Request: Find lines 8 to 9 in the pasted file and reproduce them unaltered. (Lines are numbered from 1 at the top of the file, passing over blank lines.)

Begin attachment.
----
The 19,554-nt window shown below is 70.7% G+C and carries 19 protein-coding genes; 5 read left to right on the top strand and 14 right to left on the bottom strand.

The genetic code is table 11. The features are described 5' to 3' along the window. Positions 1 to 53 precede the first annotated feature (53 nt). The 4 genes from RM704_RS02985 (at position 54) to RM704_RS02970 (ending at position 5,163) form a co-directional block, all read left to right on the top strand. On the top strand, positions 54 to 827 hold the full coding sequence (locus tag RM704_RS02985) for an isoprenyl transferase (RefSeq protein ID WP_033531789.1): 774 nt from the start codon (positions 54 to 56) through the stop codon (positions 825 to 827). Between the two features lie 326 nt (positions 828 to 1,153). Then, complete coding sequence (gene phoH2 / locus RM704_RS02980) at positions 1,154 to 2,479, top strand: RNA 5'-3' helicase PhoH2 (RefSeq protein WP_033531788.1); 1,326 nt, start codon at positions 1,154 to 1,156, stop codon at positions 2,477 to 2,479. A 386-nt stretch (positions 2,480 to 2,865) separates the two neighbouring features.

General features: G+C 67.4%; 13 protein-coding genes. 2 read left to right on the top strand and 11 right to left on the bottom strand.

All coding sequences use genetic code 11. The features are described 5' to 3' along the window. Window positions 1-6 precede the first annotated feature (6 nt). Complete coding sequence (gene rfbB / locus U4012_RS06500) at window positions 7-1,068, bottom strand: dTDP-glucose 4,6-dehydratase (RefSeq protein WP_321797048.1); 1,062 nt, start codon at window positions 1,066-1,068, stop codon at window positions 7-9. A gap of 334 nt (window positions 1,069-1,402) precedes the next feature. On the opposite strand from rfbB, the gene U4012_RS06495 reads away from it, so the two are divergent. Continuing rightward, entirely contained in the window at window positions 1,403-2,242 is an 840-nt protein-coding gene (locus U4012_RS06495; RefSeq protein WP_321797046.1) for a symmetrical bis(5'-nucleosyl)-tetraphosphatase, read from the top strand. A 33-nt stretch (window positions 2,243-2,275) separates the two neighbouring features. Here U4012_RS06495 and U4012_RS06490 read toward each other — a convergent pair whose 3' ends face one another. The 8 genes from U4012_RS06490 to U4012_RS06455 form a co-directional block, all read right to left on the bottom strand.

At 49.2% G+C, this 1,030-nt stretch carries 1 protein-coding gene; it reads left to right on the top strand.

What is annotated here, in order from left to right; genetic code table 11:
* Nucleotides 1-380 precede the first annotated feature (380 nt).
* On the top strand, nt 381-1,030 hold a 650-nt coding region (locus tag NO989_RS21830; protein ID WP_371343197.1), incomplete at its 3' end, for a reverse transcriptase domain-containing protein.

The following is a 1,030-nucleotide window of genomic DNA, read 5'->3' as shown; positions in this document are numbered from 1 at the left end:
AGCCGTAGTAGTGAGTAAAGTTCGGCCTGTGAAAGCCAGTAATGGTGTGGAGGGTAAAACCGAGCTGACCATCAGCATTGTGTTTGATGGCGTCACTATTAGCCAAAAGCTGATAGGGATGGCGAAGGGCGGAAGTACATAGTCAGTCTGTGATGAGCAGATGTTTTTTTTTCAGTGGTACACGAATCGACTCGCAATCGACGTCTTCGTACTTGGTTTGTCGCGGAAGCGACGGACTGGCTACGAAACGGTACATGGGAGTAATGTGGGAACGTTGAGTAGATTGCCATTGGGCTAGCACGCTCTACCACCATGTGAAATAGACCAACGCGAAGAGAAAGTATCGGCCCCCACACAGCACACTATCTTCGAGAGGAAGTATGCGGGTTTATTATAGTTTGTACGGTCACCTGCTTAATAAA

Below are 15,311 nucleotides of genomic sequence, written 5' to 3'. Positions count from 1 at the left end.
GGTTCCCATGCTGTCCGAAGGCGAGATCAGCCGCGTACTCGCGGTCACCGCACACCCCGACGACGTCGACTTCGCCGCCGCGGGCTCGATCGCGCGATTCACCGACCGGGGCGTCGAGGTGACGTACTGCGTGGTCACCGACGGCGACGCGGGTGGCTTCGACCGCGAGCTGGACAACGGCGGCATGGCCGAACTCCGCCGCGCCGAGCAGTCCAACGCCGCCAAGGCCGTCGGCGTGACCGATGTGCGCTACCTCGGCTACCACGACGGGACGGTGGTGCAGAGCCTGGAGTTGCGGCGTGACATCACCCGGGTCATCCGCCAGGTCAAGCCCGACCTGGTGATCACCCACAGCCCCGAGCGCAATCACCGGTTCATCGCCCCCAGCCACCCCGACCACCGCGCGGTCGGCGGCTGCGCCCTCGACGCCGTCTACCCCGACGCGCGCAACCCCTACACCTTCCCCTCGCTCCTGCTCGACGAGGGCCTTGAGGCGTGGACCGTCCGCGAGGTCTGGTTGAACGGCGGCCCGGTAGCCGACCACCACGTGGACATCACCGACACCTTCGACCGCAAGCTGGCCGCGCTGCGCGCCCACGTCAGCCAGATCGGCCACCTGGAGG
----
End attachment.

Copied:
* On the top strand, nt 381-1,030 hold a 650-nt coding region (locus tag NO989_RS21830; protein ID WP_371343197.1), incomplete at its 3' end, for a reverse transcriptase domain-containing protein.

The following is a 1,030-nucleotide window of genomic DNA, read 5'->3' as shown; positions in this document are numbered from 1 at the left end: